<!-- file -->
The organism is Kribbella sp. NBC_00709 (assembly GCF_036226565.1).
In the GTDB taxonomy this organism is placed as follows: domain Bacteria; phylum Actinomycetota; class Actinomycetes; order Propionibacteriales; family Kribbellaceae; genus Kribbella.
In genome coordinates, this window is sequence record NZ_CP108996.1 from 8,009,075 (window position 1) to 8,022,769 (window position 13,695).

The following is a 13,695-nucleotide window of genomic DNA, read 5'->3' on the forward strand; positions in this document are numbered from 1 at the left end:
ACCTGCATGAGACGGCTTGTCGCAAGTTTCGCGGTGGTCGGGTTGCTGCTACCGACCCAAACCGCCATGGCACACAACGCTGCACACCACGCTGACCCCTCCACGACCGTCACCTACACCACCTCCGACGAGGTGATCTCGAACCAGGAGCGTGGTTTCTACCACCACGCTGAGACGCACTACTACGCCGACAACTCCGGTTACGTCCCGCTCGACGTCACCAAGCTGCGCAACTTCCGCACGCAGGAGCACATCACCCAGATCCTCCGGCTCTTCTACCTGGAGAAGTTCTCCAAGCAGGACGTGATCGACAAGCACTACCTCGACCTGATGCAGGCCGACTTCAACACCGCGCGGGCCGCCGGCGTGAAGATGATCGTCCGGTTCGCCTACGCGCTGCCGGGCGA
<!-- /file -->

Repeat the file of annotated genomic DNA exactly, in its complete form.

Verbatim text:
The organism is Kribbella sp. NBC_00709 (assembly GCF_036226565.1).
In the GTDB taxonomy this organism is placed as follows: domain Bacteria; phylum Actinomycetota; class Actinomycetes; order Propionibacteriales; family Kribbellaceae; genus Kribbella.
In genome coordinates, this window is sequence record NZ_CP108996.1 from 8,009,075 (window position 1) to 8,022,769 (window position 13,695).

The following is a 13,695-nucleotide window of genomic DNA, read 5'->3' on the forward strand; positions in this document are numbered from 1 at the left end:
ACCTGCATGAGACGGCTTGTCGCAAGTTTCGCGGTGGTCGGGTTGCTGCTACCGACCCAAACCGCCATGGCACACAACGCTGCACACCACGCTGACCCCTCCACGACCGTCACCTACACCACCTCCGACGAGGTGATCTCGAACCAGGAGCGTGGTTTCTACCACCACGCTGAGACGCACTACTACGCCGACAACTCCGGTTACGTCCCGCTCGACGTCACCAAGCTGCGCAACTTCCGCACGCAGGAGCACATCACCCAGATCCTCCGGCTCTTCTACCTGGAGAAGTTCTCCAAGCAGGACGTGATCGACAAGCACTACCTCGACCTGATGCAGGCCGACTTCAACACCGCGCGGGCCGCCGGCGTGAAGATGATCGTCCGGTTCGCCTACGCGCTGCCGGGCGA